The snows of Mount Kilimanjaro – the highest mountain in Africa – may soon be falling on bare ground following a study showing that its ice cap is destined to disappear entirely within 20 years, due largely to climate change.
The vast ice fields of Kilimanjaro in Tanzania are melting at a faster pace than at any time over the past 100 years and at this rate they will be gone completely within two decades or even earlier according to one of the world's leading glaciologists.
A team led by Professor Lonnie Thompson of Ohio State University said that the latest assessment of Kilimanjaro's famous ice cap has confirmed that 85 per cent of the ice that covered the mountain in 1912 has been lost, and 26 per cent of the ice that was there in 2000 is now gone.
A series of cores drilled through the ice fields at different points on Kilimanjaro has revealed that the melting observed over the past few decades is unprecedented in nearly 12,000 years. The research also shows that that the current thinning of the ice cap is faster than when a devastating 300-year drought occurred 4,200 years ago, a period when very little snow fell on the mountain.
"The dramatic loss of Kilimanjaro's ice cover has attracted global attention. The three remaining ice fields on the plateau and the slopes are both shrinking laterally and rapidly thinning," the scientists write in a study published in the journal Proceedings of the National Academy of Sciences.
"We present additional evidence that the combination of processes driving the current shrinking and thinning of Kilimanjaro's ice fields is unique within an 11,700-year perspective. If current climatological conditions are sustained, the ice fields atop Kilimanjaro and on its flanks will likely disappear within several decades," they say.
If conditions persist, and warmer temperatures continue to melt more ice than falls in the form of snow, then there is a "strong likelihood that the ice field will disappear within a decade or two", the authors conclude.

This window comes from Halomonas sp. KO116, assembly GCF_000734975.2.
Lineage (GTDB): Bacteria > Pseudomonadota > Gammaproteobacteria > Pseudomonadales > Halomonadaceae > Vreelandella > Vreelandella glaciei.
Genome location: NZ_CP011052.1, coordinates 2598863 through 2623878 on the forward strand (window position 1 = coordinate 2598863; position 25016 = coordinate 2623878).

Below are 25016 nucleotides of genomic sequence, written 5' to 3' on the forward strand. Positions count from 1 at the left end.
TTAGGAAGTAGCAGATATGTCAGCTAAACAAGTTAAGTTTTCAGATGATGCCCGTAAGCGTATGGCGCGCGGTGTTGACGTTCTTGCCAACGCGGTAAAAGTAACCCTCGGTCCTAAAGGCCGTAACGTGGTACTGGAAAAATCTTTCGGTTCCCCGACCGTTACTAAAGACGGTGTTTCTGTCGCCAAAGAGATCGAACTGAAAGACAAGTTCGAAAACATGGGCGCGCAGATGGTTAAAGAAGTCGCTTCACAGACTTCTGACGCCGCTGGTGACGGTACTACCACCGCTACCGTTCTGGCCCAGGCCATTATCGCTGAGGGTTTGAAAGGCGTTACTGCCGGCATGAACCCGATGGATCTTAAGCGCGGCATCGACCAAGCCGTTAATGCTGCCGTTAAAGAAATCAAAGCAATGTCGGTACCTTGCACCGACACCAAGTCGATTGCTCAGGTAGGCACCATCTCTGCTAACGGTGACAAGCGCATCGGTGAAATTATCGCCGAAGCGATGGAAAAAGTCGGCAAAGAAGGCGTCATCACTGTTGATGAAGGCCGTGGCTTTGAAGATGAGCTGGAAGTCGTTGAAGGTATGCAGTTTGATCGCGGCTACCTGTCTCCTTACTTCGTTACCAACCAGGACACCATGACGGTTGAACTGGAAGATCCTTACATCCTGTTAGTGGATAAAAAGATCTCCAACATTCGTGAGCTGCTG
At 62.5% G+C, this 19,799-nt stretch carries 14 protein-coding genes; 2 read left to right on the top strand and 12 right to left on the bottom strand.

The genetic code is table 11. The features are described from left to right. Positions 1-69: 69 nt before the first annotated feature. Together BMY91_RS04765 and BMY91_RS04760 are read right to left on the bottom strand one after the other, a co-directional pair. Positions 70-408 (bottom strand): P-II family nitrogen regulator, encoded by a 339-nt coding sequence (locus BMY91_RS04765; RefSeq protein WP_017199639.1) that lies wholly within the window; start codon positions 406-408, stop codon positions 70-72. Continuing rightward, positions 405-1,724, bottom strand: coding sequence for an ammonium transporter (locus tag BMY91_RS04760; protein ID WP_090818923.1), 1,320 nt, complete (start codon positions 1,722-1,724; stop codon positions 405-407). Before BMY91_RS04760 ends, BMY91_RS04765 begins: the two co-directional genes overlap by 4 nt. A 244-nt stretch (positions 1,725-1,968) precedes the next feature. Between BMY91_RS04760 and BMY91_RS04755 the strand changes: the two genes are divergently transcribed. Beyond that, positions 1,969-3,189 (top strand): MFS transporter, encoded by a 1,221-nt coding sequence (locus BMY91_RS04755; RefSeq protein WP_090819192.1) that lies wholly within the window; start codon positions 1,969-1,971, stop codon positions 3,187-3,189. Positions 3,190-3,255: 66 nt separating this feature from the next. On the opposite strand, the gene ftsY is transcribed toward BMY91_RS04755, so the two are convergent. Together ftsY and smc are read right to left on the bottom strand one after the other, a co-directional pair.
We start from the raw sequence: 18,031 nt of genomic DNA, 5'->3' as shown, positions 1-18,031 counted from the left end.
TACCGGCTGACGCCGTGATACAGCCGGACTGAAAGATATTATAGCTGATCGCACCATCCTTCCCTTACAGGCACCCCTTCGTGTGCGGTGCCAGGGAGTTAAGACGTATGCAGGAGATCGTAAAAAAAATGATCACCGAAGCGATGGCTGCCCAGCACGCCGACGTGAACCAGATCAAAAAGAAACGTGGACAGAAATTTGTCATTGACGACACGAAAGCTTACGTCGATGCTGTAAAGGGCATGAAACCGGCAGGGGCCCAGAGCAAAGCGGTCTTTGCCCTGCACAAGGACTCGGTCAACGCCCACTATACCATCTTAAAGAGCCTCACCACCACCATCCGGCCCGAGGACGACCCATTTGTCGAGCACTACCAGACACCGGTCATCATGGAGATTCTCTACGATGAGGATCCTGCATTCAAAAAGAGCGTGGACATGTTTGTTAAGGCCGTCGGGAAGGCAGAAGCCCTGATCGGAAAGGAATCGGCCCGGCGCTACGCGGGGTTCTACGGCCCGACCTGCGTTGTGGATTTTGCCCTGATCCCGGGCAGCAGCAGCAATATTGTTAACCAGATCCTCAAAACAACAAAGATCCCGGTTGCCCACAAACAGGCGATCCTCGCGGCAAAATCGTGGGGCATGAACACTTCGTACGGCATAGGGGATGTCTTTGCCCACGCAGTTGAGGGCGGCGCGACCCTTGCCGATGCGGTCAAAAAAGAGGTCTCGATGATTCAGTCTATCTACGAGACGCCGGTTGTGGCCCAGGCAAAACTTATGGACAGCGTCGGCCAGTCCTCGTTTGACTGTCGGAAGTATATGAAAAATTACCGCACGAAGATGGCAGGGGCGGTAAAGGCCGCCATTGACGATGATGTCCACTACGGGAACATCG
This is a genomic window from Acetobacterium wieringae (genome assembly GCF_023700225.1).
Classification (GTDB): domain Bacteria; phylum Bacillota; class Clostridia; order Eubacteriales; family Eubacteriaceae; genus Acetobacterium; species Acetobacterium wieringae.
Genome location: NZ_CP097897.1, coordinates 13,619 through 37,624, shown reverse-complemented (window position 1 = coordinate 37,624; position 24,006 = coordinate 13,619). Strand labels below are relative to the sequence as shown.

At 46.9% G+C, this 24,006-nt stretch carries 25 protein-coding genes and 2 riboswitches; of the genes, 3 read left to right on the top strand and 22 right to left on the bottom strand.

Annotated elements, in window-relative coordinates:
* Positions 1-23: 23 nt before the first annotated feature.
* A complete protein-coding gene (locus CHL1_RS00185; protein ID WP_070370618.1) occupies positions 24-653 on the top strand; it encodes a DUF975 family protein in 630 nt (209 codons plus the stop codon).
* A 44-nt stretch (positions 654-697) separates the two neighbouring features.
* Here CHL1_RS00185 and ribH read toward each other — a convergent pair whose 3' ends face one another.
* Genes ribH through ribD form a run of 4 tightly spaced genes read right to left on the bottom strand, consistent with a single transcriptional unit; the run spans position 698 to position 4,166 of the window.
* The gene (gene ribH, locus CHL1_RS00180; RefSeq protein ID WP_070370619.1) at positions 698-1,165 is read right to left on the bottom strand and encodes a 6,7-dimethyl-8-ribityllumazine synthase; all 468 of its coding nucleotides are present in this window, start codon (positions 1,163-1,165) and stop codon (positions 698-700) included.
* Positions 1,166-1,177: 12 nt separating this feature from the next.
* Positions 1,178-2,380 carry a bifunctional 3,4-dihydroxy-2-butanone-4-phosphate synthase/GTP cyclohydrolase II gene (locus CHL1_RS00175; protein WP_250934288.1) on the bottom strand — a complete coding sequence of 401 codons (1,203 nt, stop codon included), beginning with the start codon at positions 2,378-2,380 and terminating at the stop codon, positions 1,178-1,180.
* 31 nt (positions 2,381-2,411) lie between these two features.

In 2000, Professor Thompson and his colleagues measured a radioactive signal in the ice cap that was left over from the American atomic tests in 1951 and 1952. That signal was at a depth of 1.6 metres (5.25ft) below the surface of the ice. It has now disappeared because the top 2.5 metres of ice have melted away.
Professor Thompson said that the scientists have also detected elongated bubbles in the surface of the ice field, which occur when the ice melts and refreezes. There is no evidence this melting and refreezing has occurred at any other period going back 11,700 years.
"This is the first time researchers have calculated the volume of ice lost from the mountain's ice fields. If you look at the percentage of volumes lost since 2000 versus the percentage of area lost as the ice fields shrink, the numbers are very close," he said.
Data from the ice cores shows that the summits of both the northern and the southern ice fields have thinned by 1.9 metres and 5.1 metres respectively. The smaller Furtwängler Glacier, which was melting and was water-saturated when it was drilled by Professor Thompson in 2000, has thinned by 50 per cent in the past nine years.
Kilimanjaro is just one of many low-latitude mountains around the world that are losing their glaciers. They include the ice fields on Mount Kenya and the Rwenzori Mountains in Africa, as well as glaciers as far apart as the Alps in Europe, the Andes in South America and the Himalayas in Asia.
"The fact that so many glaciers throughout the tropics and subtropics are showing similar responses suggests an underlying common cause," Professor Thompson said.
"The increase of Earth's surface temperatures, couple with even greater increases in the mid- to upper-tropical troposphere as documented in recent decades, would at least partially explain the observed widespread similarity in glacier behaviour," he said.
Changes in the local vegetation around Kilimanjaro, which has lost much of it forests, may have affected the cloudiness and amount of snow that falls on the mountain. However, the scientists believe that warmer global temperatures have had a bigger impact on the rate at which its glaciers are melting.
Large numbers of people rely on mountain glaciers for a regular supply of water or hydroelectric power throughout the year. In Peru, for instance, the Quelccaya Ice Cap has shrunk by nearly a quarter in the past 50 years and, if it disappears completely, many people will be badly affected by the lack of hydroelectric power, crop irrigation and drinking water.
"What we're doing is cashing in on a bank account that was built over thousands of years but isn't being replenished. Once it's gone, it will be difficult to re-form," Professor Thompson said in 2001 in his earlier glaciers study.